Dose descriptor:
NOAEL
Remarks:
RA 2
Effect level:
901 mg/kg bw/day (actual dose received)
Based on:
test mat.
Sex:
female
Basis for effect level:
other: No compound-related adverse effects were observed
Dose descriptor:
NOAEL
Remarks:
RA 3
Effect level:
800 mg/kg diet
Based on:
test mat.
Sex:
male/female
Basis for effect level:
other: No significant alterations were noted between the treated and control animals
Critical effects observed:
not specified
Conclusions:
The no observed adverse effect level (NOAEL) for Black PN in mice is considered to be 1 % (1300 mg/kg/day)
Executive summary:

Repeated dose oral toxicity study was predicted for the target chemical 2-Naphthalenol, 1-[[2-methyl-4-[(2-methylphenyl) azo] phenyl] azo]-, ar-styrenated on the basis of the data from the read across chemicals. The studies are as summarized below:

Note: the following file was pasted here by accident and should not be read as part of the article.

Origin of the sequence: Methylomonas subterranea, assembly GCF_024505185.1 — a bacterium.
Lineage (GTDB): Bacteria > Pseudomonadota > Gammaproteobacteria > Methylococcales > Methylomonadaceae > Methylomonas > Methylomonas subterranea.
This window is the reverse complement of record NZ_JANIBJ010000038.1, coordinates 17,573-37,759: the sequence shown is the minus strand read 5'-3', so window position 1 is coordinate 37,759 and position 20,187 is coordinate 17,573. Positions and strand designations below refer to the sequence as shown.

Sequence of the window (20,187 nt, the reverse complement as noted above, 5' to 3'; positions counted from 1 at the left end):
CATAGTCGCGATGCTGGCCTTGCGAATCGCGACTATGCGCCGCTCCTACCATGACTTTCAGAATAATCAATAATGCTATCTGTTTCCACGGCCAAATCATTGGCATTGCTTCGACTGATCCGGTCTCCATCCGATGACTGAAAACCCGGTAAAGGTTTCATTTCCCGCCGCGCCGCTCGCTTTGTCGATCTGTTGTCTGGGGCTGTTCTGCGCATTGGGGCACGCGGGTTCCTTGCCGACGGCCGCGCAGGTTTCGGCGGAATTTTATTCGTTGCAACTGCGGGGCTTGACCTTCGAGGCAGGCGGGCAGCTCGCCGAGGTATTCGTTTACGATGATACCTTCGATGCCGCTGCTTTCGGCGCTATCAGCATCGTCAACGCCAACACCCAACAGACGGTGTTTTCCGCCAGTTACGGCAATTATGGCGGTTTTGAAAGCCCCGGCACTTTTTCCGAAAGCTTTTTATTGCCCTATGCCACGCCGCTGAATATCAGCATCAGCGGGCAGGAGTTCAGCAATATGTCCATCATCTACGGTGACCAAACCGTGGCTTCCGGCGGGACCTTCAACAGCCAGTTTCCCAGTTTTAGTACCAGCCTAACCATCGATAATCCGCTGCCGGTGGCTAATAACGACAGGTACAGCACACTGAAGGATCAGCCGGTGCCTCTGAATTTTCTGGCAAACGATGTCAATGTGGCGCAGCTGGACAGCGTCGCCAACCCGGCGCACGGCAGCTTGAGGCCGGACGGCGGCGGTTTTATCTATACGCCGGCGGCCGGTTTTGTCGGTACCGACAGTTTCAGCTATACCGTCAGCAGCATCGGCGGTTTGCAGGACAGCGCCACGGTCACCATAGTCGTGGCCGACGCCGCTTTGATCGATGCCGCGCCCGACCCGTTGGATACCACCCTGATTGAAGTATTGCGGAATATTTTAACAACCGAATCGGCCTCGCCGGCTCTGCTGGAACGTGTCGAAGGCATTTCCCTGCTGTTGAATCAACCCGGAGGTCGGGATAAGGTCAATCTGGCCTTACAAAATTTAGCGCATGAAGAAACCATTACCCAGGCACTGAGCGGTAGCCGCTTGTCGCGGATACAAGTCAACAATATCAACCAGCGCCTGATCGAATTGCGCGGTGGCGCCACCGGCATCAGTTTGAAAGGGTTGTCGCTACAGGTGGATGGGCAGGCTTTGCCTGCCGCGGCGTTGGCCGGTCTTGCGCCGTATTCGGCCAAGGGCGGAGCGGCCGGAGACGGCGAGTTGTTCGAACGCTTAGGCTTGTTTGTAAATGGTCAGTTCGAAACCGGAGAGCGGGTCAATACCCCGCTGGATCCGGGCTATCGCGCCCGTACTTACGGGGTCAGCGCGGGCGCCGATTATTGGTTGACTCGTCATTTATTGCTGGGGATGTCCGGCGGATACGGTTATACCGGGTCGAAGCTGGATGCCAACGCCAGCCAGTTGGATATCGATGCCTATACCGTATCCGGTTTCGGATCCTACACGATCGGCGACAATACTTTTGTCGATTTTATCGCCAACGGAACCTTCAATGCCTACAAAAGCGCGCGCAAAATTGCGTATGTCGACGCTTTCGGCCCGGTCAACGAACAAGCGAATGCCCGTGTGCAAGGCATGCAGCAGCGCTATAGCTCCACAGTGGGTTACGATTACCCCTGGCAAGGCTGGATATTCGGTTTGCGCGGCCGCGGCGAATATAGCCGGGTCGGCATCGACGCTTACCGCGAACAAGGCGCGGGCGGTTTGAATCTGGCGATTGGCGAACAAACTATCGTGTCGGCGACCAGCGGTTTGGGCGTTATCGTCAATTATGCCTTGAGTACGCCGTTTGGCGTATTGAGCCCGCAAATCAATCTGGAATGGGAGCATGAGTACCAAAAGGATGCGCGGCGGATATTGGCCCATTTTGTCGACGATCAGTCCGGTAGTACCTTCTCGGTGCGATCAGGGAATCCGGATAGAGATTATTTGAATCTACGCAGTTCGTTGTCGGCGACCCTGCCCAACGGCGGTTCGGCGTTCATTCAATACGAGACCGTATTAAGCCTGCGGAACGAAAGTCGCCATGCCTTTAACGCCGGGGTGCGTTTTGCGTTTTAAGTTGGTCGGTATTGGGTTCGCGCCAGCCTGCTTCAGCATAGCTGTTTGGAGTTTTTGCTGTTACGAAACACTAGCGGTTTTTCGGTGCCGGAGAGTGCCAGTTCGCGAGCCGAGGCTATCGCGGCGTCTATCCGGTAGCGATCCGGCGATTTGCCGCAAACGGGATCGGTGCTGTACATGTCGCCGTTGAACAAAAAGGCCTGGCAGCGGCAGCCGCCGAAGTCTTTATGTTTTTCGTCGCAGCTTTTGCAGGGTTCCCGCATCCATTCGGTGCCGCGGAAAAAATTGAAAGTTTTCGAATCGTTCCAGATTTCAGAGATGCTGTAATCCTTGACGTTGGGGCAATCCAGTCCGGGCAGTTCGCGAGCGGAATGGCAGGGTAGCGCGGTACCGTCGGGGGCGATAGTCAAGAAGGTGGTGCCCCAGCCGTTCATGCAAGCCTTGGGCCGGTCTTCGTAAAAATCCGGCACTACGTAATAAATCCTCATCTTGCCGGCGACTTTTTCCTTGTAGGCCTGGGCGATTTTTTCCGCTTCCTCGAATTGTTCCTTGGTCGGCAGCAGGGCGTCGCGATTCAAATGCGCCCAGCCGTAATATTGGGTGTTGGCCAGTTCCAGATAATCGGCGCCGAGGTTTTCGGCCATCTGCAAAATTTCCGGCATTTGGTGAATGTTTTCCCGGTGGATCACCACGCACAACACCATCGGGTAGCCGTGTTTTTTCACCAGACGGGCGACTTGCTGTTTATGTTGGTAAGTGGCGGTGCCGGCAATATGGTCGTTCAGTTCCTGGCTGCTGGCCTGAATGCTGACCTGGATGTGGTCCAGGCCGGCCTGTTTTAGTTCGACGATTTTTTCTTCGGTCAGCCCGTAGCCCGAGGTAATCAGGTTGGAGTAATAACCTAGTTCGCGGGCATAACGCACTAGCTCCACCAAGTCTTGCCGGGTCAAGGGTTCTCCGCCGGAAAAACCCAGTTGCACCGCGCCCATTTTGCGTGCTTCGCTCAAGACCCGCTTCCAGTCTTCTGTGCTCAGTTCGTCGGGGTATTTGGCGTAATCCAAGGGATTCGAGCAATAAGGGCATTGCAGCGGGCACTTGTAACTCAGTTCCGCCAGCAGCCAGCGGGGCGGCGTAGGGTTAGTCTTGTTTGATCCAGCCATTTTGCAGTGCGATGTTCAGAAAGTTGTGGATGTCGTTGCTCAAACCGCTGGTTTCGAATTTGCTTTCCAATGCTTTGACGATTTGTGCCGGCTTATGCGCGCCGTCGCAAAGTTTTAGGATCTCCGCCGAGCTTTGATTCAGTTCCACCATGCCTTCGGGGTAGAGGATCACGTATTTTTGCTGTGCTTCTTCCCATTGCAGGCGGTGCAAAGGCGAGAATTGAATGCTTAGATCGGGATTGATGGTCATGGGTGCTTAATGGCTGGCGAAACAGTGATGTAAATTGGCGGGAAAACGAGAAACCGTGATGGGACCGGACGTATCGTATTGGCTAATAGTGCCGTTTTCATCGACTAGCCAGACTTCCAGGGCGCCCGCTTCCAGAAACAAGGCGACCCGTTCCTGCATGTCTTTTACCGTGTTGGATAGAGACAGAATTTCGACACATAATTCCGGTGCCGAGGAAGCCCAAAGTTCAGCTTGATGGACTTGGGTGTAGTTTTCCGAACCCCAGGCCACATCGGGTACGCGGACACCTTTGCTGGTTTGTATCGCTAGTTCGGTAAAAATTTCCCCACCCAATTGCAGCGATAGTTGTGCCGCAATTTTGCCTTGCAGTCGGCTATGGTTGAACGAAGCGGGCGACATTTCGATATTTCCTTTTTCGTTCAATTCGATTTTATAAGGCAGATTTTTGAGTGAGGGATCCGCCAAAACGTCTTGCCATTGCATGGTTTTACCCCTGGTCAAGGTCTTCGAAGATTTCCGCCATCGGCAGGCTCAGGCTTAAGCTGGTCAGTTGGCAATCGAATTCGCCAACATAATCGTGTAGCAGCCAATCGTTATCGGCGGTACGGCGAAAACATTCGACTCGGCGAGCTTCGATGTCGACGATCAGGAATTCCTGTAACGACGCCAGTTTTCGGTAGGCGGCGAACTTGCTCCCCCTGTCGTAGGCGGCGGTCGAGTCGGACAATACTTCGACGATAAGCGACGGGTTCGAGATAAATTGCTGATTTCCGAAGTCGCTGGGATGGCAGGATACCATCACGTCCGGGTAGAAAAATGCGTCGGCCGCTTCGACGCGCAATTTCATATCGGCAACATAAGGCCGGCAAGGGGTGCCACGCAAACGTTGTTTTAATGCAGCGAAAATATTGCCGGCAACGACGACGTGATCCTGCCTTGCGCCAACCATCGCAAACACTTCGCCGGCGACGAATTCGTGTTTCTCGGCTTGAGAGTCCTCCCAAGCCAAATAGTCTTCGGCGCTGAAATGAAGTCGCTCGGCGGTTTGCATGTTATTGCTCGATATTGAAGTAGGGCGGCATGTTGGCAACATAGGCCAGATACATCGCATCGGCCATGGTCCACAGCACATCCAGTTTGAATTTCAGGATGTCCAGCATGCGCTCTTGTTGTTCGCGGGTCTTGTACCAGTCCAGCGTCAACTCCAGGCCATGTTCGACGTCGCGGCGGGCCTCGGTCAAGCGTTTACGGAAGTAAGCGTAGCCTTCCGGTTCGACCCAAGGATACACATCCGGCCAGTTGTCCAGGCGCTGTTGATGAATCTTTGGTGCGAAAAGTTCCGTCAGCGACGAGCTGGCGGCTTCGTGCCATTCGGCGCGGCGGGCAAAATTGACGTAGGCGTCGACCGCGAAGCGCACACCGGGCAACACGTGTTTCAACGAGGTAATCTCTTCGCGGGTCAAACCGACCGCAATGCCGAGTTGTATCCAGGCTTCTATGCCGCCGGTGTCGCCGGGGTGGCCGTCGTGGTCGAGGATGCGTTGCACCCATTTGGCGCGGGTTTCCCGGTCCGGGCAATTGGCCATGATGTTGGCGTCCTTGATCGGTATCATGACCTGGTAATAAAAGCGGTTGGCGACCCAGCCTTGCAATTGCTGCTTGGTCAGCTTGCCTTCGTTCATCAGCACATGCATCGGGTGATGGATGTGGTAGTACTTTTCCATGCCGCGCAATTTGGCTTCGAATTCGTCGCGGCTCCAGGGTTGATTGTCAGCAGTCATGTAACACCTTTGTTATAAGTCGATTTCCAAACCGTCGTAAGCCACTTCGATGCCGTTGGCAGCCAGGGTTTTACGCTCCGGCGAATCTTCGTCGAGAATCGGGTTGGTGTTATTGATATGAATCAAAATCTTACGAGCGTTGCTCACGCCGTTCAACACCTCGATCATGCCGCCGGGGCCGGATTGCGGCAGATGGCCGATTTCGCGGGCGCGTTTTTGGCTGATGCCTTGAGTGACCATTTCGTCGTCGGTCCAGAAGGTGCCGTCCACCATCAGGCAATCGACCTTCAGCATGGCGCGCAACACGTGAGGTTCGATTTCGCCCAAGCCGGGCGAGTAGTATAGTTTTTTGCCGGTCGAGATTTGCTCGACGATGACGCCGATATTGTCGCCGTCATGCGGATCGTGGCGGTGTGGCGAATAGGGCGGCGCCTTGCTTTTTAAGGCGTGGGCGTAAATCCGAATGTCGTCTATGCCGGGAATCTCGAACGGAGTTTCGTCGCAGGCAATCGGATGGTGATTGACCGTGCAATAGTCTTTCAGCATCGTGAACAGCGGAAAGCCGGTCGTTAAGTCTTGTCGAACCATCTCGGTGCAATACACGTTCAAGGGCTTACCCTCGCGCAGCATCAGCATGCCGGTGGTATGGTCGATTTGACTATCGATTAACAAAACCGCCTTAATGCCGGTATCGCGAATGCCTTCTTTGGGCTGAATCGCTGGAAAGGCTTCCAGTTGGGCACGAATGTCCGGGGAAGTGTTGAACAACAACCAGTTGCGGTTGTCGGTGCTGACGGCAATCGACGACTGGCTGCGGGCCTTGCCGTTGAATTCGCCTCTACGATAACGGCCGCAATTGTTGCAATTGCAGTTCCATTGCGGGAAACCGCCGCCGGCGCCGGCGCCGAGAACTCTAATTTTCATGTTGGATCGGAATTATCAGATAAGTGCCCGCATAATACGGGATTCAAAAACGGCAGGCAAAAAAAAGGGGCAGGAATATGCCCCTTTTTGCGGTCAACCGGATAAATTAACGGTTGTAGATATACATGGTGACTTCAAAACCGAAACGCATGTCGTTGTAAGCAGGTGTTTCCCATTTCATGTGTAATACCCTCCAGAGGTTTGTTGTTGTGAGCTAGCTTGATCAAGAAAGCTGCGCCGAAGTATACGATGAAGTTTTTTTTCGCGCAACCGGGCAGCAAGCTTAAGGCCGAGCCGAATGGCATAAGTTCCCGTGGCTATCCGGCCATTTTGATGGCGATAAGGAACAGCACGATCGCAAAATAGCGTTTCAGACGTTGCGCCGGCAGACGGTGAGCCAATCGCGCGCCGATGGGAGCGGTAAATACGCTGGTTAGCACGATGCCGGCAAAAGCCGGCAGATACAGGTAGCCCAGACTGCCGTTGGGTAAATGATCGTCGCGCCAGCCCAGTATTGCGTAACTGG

Repeated dose toxicity test were performed on mice with different concentrations of the test chemical at dose levels of 0.1, 0.25, 0.5 or 1.0% (130, 325, 650, 1300 mg/kg bw/d) for 80 wk. 30 males and 30 females was used for the treatment and group of 60 mice of each sex as control. During the study period the animals were observed for clinical signs, mortality, hematology, urine analysis was performed and the animals were subjected to gross and histopathology. The general condition and behaviour of the animals were observed frequently and any mouse that showed signs of ill-health was isolated, to be returned to its cage on recovery or to be killed if its condition deteriorated. The mice were weighed at the start of the experiment, at wk 3 and then at intervals of 2 wk until wk 73 of the experiment. Blood sample were taken at wk 28 and 55. At 80 wk, blood samples were collected from the aorta of all surviving mice during the autopsy. For haematology blood samples were collected and for urine sample from 6-hr period from three groups of five mice of each sex from the controls and the groups on the two highest dietary levels of Black PN. Histopathology was also conducted. The ingestion of the test chemical had no effect on the condition or behaviour and mortality of the animals. The haematological examinations revealed only inconsistent isolated changes of statistical significance. At wk 28 the haemoglobin concentrations and red blood cell counts were lower in female mice fed diet containing if 0.5 or 1.0% test chemical than in the controls. There were no comparable findings in the males. The total white cell count of the male animals fed 1.0% test chemical in the diet was higher than that of the controls at this time, but there was no comparable change in this measurement in the females, or in either sex at any other time. At wk 55, the haemoglobin concentrations of male animals fed 0.5% of the coiouring in the diet were significantly (P < 0.05) lower than the control values. However, the corresponding value at the higher dietary level was not affected and there were no differences from the control value in the females. Also at wk 55, the erythrocyte counts of females fed 1.0% test chemical were lower (P < 0.01) than those of the controls, but this finding was again isolated. There were no statistically significant differences between the control and test samples taken at wk 80. There were only scattered differences in mean organ weights between treated and control animals. A lower brain weight in females, compared with the control value, was the only difference affecting animals fed 1% the test chemical. This difference, which did not occur in the males, was only marginally significant and there was no significant difference when the weights were expressed relative to body weight By contrast, the relative brain weight of females fed 0.25% Black PN was higher than the control figure. Liver weights of female but not of male mice fed 0.25% test chemical were lower than control values, but again this was an isolated finding and there were no significant differences in relative liver weights. Kidney weights of male animals only were significantly lower than control values at the two lowest levels of treatment (0.1 and 0.25%), but a significant difference in relative kidney weights of males occurred only at the 0.5% level, at which a higher value was recorded for the treated mice. The only other significant differences occurred in the relative heart weights, which were raised in male mice fed 0.5% and in females fed 0.25% test chemical. The incidence of histological findings was similar in all groups of mice, including the controls. Most of the tumours in the study occurred with either a comparable or a greater incidence in the control groups than in the treated mice. Several isolated tumours were identified in mice given the lower levels, without comparable findings in the controls or in the highest dose group. They were a mammary fibroadenoma (in a female on 0.1%), a uterine fibromyoma (0.19%) and a squamous-cell carcinoma of the skin (female, 0.5%). The only tumour found at the highest dietary level without comparable control findings was a squamous- cell carcinoma of the skin in a male mouse fed 1%. Based on these considerations, the no observed adverse effect level (NOAEL) for the test chemical in mice is considered to be 1 % (1300 mg/kg/day).